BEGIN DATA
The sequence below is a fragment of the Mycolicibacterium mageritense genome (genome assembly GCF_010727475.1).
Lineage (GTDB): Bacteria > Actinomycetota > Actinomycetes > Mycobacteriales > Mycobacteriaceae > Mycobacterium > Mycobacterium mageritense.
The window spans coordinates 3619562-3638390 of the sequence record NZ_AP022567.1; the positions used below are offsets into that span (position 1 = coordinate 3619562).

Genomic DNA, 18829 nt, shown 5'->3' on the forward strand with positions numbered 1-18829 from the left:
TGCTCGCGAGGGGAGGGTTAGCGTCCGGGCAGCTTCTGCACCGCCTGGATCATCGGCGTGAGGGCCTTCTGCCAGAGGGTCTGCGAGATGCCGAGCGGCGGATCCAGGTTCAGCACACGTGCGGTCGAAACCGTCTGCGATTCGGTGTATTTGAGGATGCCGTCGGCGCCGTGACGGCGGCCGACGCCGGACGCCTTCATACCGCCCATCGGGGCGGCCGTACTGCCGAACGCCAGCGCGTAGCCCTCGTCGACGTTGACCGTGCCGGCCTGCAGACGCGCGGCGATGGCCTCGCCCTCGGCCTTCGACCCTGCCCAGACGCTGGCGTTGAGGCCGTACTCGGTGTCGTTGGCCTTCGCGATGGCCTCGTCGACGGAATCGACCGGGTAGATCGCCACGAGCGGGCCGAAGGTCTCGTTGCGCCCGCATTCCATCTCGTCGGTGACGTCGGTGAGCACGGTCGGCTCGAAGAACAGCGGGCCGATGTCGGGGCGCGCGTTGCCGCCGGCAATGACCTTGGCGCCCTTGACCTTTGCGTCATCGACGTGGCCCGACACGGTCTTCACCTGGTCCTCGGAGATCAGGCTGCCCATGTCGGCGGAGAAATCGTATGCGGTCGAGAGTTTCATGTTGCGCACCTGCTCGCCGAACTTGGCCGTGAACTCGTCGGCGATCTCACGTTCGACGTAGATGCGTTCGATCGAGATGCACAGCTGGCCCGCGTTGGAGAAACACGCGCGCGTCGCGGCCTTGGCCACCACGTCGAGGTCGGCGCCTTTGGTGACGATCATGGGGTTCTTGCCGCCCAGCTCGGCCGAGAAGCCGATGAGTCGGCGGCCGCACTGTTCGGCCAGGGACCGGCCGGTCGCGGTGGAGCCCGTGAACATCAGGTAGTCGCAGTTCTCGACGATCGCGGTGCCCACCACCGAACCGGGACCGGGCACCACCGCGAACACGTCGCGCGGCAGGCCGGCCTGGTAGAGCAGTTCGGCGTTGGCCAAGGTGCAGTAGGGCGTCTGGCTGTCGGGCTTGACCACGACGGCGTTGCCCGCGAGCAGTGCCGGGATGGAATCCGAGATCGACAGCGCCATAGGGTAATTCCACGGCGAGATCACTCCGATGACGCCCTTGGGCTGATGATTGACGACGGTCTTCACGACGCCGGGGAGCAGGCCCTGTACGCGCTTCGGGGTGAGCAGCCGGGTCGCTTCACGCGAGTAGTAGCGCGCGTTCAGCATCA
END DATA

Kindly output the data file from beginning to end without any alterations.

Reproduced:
The sequence below is a fragment of the Mycolicibacterium mageritense genome (genome assembly GCF_010727475.1).
Lineage (GTDB): Bacteria > Actinomycetota > Actinomycetes > Mycobacteriales > Mycobacteriaceae > Mycobacterium > Mycobacterium mageritense.
The window spans coordinates 3619562-3638390 of the sequence record NZ_AP022567.1; the positions used below are offsets into that span (position 1 = coordinate 3619562).

Genomic DNA, 18829 nt, shown 5'->3' on the forward strand with positions numbered 1-18829 from the left:
TGCTCGCGAGGGGAGGGTTAGCGTCCGGGCAGCTTCTGCACCGCCTGGATCATCGGCGTGAGGGCCTTCTGCCAGAGGGTCTGCGAGATGCCGAGCGGCGGATCCAGGTTCAGCACACGTGCGGTCGAAACCGTCTGCGATTCGGTGTATTTGAGGATGCCGTCGGCGCCGTGACGGCGGCCGACGCCGGACGCCTTCATACCGCCCATCGGGGCGGCCGTACTGCCGAACGCCAGCGCGTAGCCCTCGTCGACGTTGACCGTGCCGGCCTGCAGACGCGCGGCGATGGCCTCGCCCTCGGCCTTCGACCCTGCCCAGACGCTGGCGTTGAGGCCGTACTCGGTGTCGTTGGCCTTCGCGATGGCCTCGTCGACGGAATCGACCGGGTAGATCGCCACGAGCGGGCCGAAGGTCTCGTTGCGCCCGCATTCCATCTCGTCGGTGACGTCGGTGAGCACGGTCGGCTCGAAGAACAGCGGGCCGATGTCGGGGCGCGCGTTGCCGCCGGCAATGACCTTGGCGCCCTTGACCTTTGCGTCATCGACGTGGCCCGACACGGTCTTCACCTGGTCCTCGGAGATCAGGCTGCCCATGTCGGCGGAGAAATCGTATGCGGTCGAGAGTTTCATGTTGCGCACCTGCTCGCCGAACTTGGCCGTGAACTCGTCGGCGATCTCACGTTCGACGTAGATGCGTTCGATCGAGATGCACAGCTGGCCCGCGTTGGAGAAACACGCGCGCGTCGCGGCCTTGGCCACCACGTCGAGGTCGGCGCCTTTGGTGACGATCATGGGGTTCTTGCCGCCCAGCTCGGCCGAGAAGCCGATGAGTCGGCGGCCGCACTGTTCGGCCAGGGACCGGCCGGTCGCGGTGGAGCCCGTGAACATCAGGTAGTCGCAGTTCTCGACGATCGCGGTGCCCACCACCGAACCGGGACCGGGCACCACCGCGAACACGTCGCGCGGCAGGCCGGCCTGGTAGAGCAGTTCGGCGTTGGCCAAGGTGCAGTAGGGCGTCTGGCTGTCGGGCTTGACCACGACGGCGTTGCCCGCGAGCAGTGCCGGGATGGAATCCGAGATCGACAGCGCCATAGGGTAATTCCACGGCGAGATCACTCCGATGACGCCCTTGGGCTGATGATTGACGACGGTCTTCACGACGCCGGGGAGCAGGCCCTGTACGCGCTTCGGGGTGAGCAGCCGGGTCGCTTCACGCGAGTAGTAGCGCGCGTTCAGCATCA